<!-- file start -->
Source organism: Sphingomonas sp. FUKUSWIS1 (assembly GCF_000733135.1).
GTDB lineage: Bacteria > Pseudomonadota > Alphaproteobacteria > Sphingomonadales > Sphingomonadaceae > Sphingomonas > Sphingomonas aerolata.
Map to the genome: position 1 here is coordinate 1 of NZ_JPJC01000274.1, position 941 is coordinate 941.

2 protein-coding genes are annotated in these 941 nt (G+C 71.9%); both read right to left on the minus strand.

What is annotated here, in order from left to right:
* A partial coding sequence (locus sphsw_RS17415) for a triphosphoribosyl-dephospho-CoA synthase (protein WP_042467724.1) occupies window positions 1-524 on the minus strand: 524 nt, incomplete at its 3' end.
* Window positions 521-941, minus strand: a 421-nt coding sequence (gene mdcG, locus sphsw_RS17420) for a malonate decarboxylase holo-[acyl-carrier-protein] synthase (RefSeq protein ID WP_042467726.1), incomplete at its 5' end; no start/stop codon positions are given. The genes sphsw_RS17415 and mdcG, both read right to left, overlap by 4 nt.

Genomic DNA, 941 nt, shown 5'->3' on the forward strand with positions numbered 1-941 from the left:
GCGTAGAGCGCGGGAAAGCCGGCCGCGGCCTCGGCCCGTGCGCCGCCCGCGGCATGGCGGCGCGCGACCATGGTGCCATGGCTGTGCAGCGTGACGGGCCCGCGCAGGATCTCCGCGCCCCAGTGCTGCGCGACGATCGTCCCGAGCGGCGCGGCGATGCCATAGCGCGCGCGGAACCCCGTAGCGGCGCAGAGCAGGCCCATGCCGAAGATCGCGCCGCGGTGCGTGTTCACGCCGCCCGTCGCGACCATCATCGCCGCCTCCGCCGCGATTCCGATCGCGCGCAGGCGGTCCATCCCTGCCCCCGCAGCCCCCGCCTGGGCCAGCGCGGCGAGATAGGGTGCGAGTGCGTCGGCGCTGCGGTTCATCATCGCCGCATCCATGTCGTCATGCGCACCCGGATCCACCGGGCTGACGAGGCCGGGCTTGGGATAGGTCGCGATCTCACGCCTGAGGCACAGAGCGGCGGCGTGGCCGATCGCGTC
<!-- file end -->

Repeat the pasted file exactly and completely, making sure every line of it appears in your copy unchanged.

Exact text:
Source organism: Sphingomonas sp. FUKUSWIS1 (assembly GCF_000733135.1).
GTDB lineage: Bacteria > Pseudomonadota > Alphaproteobacteria > Sphingomonadales > Sphingomonadaceae > Sphingomonas > Sphingomonas aerolata.
Map to the genome: position 1 here is coordinate 1 of NZ_JPJC01000274.1, position 941 is coordinate 941.

2 protein-coding genes are annotated in these 941 nt (G+C 71.9%); both read right to left on the minus strand.

What is annotated here, in order from left to right:
* A partial coding sequence (locus sphsw_RS17415) for a triphosphoribosyl-dephospho-CoA synthase (protein WP_042467724.1) occupies window positions 1-524 on the minus strand: 524 nt, incomplete at its 3' end.
* Window positions 521-941, minus strand: a 421-nt coding sequence (gene mdcG, locus sphsw_RS17420) for a malonate decarboxylase holo-[acyl-carrier-protein] synthase (RefSeq protein ID WP_042467726.1), incomplete at its 5' end; no start/stop codon positions are given. The genes sphsw_RS17415 and mdcG, both read right to left, overlap by 4 nt.

Genomic DNA, 941 nt, shown 5'->3' on the forward strand with positions numbered 1-941 from the left:
GCGTAGAGCGCGGGAAAGCCGGCCGCGGCCTCGGCCCGTGCGCCGCCCGCGGCATGGCGGCGCGCGACCATGGTGCCATGGCTGTGCAGCGTGACGGGCCCGCGCAGGATCTCCGCGCCCCAGTGCTGCGCGACGATCGTCCCGAGCGGCGCGGCGATGCCATAGCGCGCGCGGAACCCCGTAGCGGCGCAGAGCAGGCCCATGCCGAAGATCGCGCCGCGGTGCGTGTTCACGCCGCCCGTCGCGACCATCATCGCCGCCTCCGCCGCGATTCCGATCGCGCGCAGGCGGTCCATCCCTGCCCCCGCAGCCCCCGCCTGGGCCAGCGCGGCGAGATAGGGTGCGAGTGCGTCGGCGCTGCGGTTCATCATCGCCGCATCCATGTCGTCATGCGCACCCGGATCCACCGGGCTGACGAGGCCGGGCTTGGGATAGGTCGCGATCTCACGCCTGAGGCACAGAGCGGCGGCGTGGCCGATCGCGTC